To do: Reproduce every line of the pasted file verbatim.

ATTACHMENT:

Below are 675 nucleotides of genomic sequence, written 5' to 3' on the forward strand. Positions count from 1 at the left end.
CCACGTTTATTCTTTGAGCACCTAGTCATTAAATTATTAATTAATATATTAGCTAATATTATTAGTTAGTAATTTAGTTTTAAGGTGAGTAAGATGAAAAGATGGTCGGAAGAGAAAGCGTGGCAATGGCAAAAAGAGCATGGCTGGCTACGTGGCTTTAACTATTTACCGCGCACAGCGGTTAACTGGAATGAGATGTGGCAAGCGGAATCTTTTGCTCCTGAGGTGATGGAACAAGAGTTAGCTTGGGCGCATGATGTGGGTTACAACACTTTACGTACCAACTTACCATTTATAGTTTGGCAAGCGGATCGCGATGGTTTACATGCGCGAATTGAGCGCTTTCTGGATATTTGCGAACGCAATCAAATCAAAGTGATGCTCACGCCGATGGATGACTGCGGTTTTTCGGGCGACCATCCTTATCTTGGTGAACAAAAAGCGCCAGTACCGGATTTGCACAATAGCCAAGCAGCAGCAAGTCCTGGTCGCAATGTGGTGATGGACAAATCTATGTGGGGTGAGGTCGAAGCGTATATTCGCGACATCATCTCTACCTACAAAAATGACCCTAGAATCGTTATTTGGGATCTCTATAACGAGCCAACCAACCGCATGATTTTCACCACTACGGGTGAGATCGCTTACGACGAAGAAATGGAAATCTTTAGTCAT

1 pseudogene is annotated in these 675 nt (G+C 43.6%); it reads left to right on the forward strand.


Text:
Below are 675 nucleotides of genomic sequence, written 5' to 3' on the forward strand. Positions count from 1 at the left end.
CCACGTTTATTCTTTGAGCACCTAGTCATTAAATTATTAATTAATATATTAGCTAATATTATTAGTTAGTAATTTAGTTTTAAGGTGAGTAAGATGAAAAGATGGTCGGAAGAGAAAGCGTGGCAATGGCAAAAAGAGCATGGCTGGCTACGTGGCTTTAACTATTTACCGCGCACAGCGGTTAACTGGAATGAGATGTGGCAAGCGGAATCTTTTGCTCCTGAGGTGATGGAACAAGAGTTAGCTTGGGCGCATGATGTGGGTTACAACACTTTACGTACCAACTTACCATTTATAGTTTGGCAAGCGGATCGCGATGGTTTACATGCGCGAATTGAGCGCTTTCTGGATATTTGCGAACGCAATCAAATCAAAGTGATGCTCACGCCGATGGATGACTGCGGTTTTTCGGGCGACCATCCTTATCTTGGTGAACAAAAAGCGCCAGTACCGGATTTGCACAATAGCCAAGCAGCAGCAAGTCCTGGTCGCAATGTGGTGATGGACAAATCTATGTGGGGTGAGGTCGAAGCGTATATTCGCGACATCATCTCTACCTACAAAAATGACCCTAGAATCGTTATTTGGGATCTCTATAACGAGCCAACCAACCGCATGATTTTCACCACTACGGGTGAGATCGCTTACGACGAAGAAATGGAAATCTTTAGTCAT

1 pseudogene is annotated in these 675 nt (G+C 43.6%); it reads left to right on the forward strand.